Plastic is an issue which is affecting us globally, it accounts for 95% of all waste in the open ocean. Thanks to broadcast content such as Blue Planet 2, and the increase in articles discussing the harms of plastic, the profile of of this material as a major threat to our planet has been raised enormously. Many companies and countries have already taken action to address this issue but so much more needs to and can be done. There are many ways in which you can reduce plastic impact all through summer whilst still enjoying the hot weather! Say no to plastic by:
Bringing a reusable bag
A reusable bag wont take up much space in your bag or luggage, but will save your from having to use plastic bags when shopping for food or souvenirs when out exploring ( I always bring a cotton bag with me every whenever I leave the house, and have found that it has been of use every single time).
Investing in a reusable water bottle
In countries where the tap water is safe to drink, bringing your own reusable water bottle or asking for tap water at restaurants is a win win – saving money whilst reducing your plastic waste. If you are unsure whether the tap water is safe to drink where you are, make sure to dispose of any bottles appropriately. In the UK we buy 38.5 million plastic bottles every day – shockingly, only around half of these are recycled and the rest go to landfill or end up as litter.
Enjoying a plastic-free cocktail
When ordering a cocktail to have during your summer holiday, remember to say no to plastic straws and stirrers! These items are constantly found on beaches, in the stomachs of seabirds and marine mammals, and also break down further to become harmful micro plastics, which pollute our oceans.
Leaving only your footsteps behind
Make sure to leave beaches, campsites, parks, and hilltops you visit, the way you found them. You could do even better than this by taking more rubbish away with you than you produced. For instance, take time to do a 10 minute clean-up when you leave the beach for the day.
Remember to ditch the disposable cutlery for picnics, it is perhaps worth investing in easy to carry reusable cutlery like THIS.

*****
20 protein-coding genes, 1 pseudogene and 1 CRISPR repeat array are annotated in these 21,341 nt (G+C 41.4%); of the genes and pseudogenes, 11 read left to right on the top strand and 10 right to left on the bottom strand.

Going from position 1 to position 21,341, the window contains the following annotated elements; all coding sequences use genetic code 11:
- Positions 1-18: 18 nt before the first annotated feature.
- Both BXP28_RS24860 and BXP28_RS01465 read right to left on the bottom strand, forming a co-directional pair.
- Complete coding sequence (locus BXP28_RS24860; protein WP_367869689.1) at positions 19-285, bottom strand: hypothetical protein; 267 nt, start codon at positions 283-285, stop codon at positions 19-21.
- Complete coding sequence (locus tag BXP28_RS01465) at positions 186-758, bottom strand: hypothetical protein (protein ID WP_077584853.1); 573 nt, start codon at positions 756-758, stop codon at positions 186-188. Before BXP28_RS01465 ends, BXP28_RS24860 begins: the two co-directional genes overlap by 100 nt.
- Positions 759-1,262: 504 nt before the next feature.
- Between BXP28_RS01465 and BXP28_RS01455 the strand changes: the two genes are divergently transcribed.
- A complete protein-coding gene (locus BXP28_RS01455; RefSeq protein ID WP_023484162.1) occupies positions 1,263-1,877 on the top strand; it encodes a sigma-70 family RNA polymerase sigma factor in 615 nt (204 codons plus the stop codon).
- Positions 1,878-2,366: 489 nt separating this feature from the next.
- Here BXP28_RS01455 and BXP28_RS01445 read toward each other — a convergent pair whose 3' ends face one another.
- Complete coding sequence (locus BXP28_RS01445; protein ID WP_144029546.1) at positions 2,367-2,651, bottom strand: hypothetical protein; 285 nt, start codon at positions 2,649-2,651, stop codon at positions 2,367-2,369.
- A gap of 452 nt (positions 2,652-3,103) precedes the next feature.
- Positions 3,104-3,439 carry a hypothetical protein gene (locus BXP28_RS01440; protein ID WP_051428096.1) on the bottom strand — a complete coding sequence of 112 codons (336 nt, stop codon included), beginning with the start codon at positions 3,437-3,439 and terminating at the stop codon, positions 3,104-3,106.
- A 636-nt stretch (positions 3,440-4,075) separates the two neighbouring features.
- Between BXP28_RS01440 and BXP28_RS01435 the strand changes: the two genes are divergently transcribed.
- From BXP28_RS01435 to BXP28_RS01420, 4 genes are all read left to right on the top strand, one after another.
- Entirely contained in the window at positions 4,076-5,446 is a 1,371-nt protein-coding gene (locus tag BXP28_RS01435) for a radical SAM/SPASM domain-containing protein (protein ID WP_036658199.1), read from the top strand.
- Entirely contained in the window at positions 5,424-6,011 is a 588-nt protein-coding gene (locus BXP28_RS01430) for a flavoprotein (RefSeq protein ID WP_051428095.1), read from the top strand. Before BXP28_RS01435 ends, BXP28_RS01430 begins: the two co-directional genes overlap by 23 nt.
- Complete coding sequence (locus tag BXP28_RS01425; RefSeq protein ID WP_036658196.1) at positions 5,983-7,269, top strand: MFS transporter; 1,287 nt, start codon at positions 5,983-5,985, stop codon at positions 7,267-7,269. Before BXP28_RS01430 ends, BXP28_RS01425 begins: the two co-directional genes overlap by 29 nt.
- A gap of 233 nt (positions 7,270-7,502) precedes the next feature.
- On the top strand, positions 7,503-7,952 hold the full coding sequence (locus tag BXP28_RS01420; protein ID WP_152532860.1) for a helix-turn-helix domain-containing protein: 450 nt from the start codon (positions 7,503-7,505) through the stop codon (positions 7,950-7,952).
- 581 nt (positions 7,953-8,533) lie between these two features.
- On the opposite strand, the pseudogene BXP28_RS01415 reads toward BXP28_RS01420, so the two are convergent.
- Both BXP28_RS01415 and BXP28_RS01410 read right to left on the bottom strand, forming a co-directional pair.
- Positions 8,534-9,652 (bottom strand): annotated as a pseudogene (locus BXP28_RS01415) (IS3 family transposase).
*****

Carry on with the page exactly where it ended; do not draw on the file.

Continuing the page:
Thinking twice about buying that inflatable pool toy
When preparing for the beach or time beside the pool, remember that inflatable flamingos, unicorns and other plastic toys, including sandcastle moulds and spades, are not recyclable. Try to buy good quality items that can be used on future holidays and don’t need to be thrown away after one use! Why not invest in a wooden beach bat and ball set? a fun and sustainable pass time at the beach!
Bringing your own coffee cup
Bring your reusable cup with you for morning coffees, afternoon pick-me-ups and night time drinks! Some UK events, festivals and many coffee shops will also give you discounts on hot drinks for bringing your own cup.
Using washable cloths instead of face wipes
Many parents are becoming plastic savvy, bringing metal food containers instead of plastic sandwich bags to days out. However, baby wipes are pure plastic poison! Stay clear of any sort of wet wipe which are unable to degrade in the environment. We are expected to use 3.4 billion wet wipes in the UK alone, with almost a third of these being flushed down the toilet and entering our oceans! You could instead use a washable cleansing cloth to reduce waste.
The ocean is the heart of our planet. It connects people around the earth, regulates climate, produces most of the oxygen that we breath, feeds millions of people around the world every year, and is the home to a tremendous amount of incredible wildlife. If we want to ensure the health and safety of our community and future generations we must take responsibility to care for the ocean as it cares for us. Our health depends on a clean and productive ocean. As it is now, the ocean and it’s wildlife are choking on plastic; not only do we need to clean this up, but we also need to stop this careless pollution so that it can sustainably provide for the billions of humans, plants, and animals that depend on it every day.
Large pieces of plastic injure, suffocate or kill marine animals, as we most recently witnessed in the tragic case of the whale that has died in Thailand from swallowing more than 80 plastic bags! We can make a big difference by taking steps to reduce our plastic consumption, making sure we leave the places we visit the way we found them, and by spreading awareness about the adverse effects that plastic has on our environment! My day was brightened today by reading an article on BBC which revealed that the children’s word of the year this year was – plastic! The word ‘Plastic’ appeared 3,359 times in the 134,790 stories submitted to BBC’s Radio Breakfast Show’s 500 Words contest – up 100% from last year. The use of the terms recycle and recycling also increased, along with packaging, pollution, plastic bottle, plastic bag, and plastic waste. The fact that children are widely aware of the impact that plastic has on the environment and it’s effect on our world has given me a glimmer of hope that the future of our planet will be resting in good hands!
WWF has launched their first public report on plastic pollution today, specifically in the Mediterranean Sea – the 6th most polluted sea in the world. If you are interested in reading this report or finding out more general information about the effects of plastic pollution make sure to head over to their website . And don’t forget to share the ways in which you are going to go plastic free this summer on Instagram by using the hashtag #PlasticFreeSummer and tagging WWF_UK.
*Photo 1 by Pineapple Supply Co. on Unsplash
*Photo 2 by Randall Ruiz on Unsplash
*Photo 3 by Pablo Heimplatz on Unsplash
*Photo 4 by Samsommer on Unsplash